Pinot Gris

Vineyards, Grapes and Wine at Inniskillin, Jackson-Triggs and Le Clos Jordanne

I spent an enjoyable and informative day in Niagara with a group of wine writers, visiting vineyards and tasting a selection of wines as a guest of Inniskillin, Jackson-Triggs and Le Clos Jordanne. (Continue)



Some thoughts on appassimento wines in Ontario - sparked by a visit to Burning Kiln Winery

I joined a group of wine writers for a visit to Burning Kiln Winery, first, for a tour and tasting of their wines, and then for a tasting featuring wines from neighbouring South Coast Wineries. The idea of this kind of trip is to gain a general exposure to the wine region. But I was particularly happy to be included, because I've been trying to come to terms with the increasing production of appassimento wines in Ontario, and I knew that Burning Kiln was committed to this approach.(Continue)


Blind tasting at the Somm Factory

The Somm Factory is an ongoing blind tasting clinic hosted by Master Sommelier Bruce Wallner. While it is meant to provide training for sommeliers and other wine industry insiders, and I certainly don't qualify on either count, Bruce is kind enough to let me participate. (Continue)


David Gleave on modern Italian winemaking

At the recent Hobbs & Co. portfolio tasting, David Gleave presented a seminar on modern Italian wines. The topic was whether modern winemaking techniques have improved traditional regional Italian wines, or whether they have destroyed a great tradition. (Continue)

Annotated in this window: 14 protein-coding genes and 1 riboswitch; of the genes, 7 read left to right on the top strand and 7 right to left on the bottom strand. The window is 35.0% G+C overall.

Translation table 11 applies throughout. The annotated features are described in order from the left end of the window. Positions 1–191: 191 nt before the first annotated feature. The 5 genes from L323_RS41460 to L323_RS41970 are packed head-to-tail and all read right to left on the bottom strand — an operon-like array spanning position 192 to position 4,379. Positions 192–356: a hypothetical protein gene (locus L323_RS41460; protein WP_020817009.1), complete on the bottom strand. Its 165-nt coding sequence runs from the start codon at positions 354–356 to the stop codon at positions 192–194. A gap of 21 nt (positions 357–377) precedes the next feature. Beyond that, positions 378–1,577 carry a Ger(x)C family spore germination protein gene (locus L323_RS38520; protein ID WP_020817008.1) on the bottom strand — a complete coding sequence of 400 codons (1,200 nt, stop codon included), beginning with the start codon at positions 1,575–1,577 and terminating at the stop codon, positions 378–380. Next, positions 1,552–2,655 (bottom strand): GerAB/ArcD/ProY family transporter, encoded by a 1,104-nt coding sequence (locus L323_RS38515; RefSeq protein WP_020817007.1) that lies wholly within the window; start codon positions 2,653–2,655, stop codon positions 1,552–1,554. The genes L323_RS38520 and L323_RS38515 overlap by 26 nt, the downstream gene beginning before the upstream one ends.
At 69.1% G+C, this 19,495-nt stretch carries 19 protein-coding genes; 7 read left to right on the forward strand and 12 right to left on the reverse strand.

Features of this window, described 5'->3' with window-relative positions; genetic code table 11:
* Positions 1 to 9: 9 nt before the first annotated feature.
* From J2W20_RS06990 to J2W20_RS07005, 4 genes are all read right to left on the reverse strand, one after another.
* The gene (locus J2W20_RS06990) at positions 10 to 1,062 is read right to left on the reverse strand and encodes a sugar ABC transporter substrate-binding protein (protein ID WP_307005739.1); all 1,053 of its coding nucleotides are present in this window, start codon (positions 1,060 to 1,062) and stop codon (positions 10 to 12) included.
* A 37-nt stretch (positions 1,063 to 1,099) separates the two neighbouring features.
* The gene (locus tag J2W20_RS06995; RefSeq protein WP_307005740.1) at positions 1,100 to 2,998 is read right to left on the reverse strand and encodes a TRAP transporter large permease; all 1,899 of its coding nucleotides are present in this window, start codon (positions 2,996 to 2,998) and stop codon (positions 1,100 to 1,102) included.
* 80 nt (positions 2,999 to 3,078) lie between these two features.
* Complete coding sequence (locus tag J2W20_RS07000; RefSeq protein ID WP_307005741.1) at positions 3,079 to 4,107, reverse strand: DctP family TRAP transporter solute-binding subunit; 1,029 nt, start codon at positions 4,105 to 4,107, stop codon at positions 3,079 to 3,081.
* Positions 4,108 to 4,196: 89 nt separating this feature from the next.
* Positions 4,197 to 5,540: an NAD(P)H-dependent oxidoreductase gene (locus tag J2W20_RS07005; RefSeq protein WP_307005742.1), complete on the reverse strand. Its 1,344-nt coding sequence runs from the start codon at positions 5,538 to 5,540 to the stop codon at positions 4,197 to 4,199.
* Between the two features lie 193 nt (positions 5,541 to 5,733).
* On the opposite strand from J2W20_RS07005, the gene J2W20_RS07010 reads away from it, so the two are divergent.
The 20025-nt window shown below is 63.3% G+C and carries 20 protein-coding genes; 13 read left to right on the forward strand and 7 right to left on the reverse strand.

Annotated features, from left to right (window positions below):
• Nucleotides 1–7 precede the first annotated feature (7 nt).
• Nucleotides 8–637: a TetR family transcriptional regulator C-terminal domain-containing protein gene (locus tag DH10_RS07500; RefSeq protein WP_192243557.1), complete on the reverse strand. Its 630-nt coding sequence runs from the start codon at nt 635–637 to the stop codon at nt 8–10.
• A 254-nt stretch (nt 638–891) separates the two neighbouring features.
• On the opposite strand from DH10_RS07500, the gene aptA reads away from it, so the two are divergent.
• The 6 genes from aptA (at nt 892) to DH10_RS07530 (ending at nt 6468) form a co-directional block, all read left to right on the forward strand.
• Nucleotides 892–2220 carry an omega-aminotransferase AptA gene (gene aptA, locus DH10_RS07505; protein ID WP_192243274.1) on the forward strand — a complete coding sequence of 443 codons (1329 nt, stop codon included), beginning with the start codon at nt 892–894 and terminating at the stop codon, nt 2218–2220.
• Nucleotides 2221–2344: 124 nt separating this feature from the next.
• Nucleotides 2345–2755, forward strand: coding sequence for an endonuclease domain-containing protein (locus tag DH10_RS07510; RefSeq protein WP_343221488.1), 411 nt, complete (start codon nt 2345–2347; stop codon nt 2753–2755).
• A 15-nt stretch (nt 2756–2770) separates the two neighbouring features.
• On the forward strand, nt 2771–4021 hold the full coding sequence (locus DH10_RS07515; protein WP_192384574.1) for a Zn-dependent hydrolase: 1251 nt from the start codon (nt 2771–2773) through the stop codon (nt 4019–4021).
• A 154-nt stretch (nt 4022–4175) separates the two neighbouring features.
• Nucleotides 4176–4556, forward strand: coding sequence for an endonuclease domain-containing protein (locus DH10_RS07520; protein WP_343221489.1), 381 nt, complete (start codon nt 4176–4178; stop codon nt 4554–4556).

Just another ordinary great day in Niagara!


Tasting wine is always a pleasure. But at industry tasting events I am usually serious about making notes, learning and thinking, and of course I may be gathering material for an article. The pleasure remains, but I have to be very focused, and sometimes it is even stressful!

But when we take visitors to wine country, the goal is to introduce our friends to great wine, to chat and gossip, and generally to relax and enjoy the day — the disciplined approach can take a back seat for a while. So on Saturday (which was a glorious day for a drive) we hopped in the car, picked up some friends, and headed out for the highway.(Continue)